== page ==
Write it on an index card

27 March 2008 (Thursday)

I am a fan of index cards and always have been. However index cards always end up being only a tentative experiment for me – from the days as I child where I would try to “categorize everything” into cards (I had several index card boxes with partial categorizations) – somehow this frustrated my parents greatly (Now as a parent I can begin to understand this).

I tried the ‘Hipster PDA‘ index-cards-as-organizer thing – at different times in my life (yes, even before they blogged about it), but only ever for a while. It’s fun while it lasts (till my backing cardboard gets too bent and all my rubber bands snap ).

I’ve tried doing CRC cards, too (though never really caught on with me).

And then there’s story cards. We had a great experience with running sodaplay development with these for a while – until some of us needed to work remotely. Since then we’ve had some good experience of transferring the principles to Trac, but the mystique (and discipline!) of story cards (that derives in many ways from the physical features (let’s say, affordances, even) of index cards) is missing.

Enter Mingle, perhaps?

This is a rather exciting* looking offering from thoughtworks (which seems to be crossing the consultancy-product gap in interesting ways) which seems to combine the virtuality of a trac-like system with some of the power of index cards. Plus oodles of optional process-y stuff (that trac largely eschews).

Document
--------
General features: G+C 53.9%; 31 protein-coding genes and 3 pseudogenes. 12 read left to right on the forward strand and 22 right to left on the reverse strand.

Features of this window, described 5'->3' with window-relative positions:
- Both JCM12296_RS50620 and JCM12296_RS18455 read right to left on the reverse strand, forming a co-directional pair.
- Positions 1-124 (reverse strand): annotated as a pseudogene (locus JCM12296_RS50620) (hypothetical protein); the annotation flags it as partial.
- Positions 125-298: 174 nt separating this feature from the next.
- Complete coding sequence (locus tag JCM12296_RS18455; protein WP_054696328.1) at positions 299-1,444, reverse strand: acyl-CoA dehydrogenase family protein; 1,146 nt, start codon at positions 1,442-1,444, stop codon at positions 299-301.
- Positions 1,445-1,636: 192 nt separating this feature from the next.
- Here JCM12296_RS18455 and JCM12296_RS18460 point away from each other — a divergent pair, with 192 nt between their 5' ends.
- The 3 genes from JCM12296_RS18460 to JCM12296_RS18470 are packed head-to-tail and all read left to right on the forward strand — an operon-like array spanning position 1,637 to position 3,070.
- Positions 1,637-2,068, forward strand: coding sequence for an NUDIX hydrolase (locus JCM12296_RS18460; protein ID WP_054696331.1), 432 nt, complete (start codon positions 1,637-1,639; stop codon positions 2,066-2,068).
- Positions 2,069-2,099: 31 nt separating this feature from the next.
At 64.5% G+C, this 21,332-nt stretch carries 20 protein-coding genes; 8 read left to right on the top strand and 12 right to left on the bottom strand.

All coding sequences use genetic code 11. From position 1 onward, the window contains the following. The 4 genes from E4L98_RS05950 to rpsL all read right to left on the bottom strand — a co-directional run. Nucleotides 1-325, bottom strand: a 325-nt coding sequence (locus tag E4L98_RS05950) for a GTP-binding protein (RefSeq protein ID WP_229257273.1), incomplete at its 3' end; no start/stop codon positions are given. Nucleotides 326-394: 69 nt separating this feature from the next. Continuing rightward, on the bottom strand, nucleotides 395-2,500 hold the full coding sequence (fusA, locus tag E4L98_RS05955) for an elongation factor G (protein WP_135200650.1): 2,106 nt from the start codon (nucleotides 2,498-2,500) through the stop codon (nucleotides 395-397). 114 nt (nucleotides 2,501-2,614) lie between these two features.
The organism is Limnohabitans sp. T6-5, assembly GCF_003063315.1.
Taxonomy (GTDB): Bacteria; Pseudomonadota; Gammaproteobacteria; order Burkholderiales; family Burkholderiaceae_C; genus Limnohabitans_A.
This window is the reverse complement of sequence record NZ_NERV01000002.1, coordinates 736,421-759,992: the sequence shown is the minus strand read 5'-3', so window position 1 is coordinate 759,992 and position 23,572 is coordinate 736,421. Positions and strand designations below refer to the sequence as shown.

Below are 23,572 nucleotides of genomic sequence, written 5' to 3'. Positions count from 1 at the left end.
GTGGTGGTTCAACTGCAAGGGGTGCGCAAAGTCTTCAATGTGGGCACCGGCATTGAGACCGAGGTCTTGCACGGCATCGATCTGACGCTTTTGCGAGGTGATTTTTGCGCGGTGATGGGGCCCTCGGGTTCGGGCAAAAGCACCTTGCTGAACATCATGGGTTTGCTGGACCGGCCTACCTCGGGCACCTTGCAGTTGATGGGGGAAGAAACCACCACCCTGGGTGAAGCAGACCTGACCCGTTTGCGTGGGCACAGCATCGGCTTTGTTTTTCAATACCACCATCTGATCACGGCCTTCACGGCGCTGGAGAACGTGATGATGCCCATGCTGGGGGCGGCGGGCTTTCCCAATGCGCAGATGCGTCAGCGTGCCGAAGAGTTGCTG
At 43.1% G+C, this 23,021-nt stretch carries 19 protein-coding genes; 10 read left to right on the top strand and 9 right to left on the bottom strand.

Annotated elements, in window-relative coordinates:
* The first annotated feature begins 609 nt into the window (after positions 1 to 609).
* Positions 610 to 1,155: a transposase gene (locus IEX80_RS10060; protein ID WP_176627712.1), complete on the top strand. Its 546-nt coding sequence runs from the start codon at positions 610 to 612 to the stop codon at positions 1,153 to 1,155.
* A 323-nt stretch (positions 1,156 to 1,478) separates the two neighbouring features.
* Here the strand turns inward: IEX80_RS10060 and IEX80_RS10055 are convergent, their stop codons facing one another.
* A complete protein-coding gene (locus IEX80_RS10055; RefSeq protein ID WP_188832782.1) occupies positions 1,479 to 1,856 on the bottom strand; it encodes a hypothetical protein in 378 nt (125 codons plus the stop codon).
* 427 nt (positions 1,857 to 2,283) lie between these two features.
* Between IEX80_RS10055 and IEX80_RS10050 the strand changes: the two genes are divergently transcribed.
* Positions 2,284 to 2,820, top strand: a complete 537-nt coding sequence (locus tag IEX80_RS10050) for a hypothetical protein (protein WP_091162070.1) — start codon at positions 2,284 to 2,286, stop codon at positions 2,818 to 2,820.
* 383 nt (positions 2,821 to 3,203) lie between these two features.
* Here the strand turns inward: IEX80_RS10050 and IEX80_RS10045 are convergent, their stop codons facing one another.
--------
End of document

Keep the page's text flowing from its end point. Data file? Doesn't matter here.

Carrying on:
*’exciting’: perhaps only understood in context, and maybe only if you are a process-anorak (oh dear, that must make me one). 

In some ways, I like the look of Mingle (I have to admit I haven’t tried it out, but only looked through the tour). However as a micro-business, with tiny (1-5 person) teams, all it does for me is increase my frustration with trac – don’t get me wrong, I do love trac, but it is aiming at a slightly different audience –  opensource and product-management, I’d say, rather than project iteration management.

But Mingle’s not aiming for my segment of the market either, as at least evidenced from the price point. It is just too steep a hike away from even the most luxurious of hosted trac offerings. And in any case that price is license-only (unhosted).

The per-user pricing also hits if you are project-focused (which red56 is) – because the team needs to include one or more customers, each of which need to be a team member (interestingly the customer isn’t really a part of most of the tour – are index cards meant to be only part of the development ‘back room’?)

This probably adds up to a request for a different product – hosted, aimed at smaller companies, and probably with some of the issue tracking features of trac as well (after all a bug/enhancement ticket/issue is part of the pipeline towards becoming a story  – though some (notably 37signals) disagree). Perhaps someone will write this application, launch a hosted service, sign me up and start billing me for it – or just tell me about it (send me one of those index cards with pictures on the back).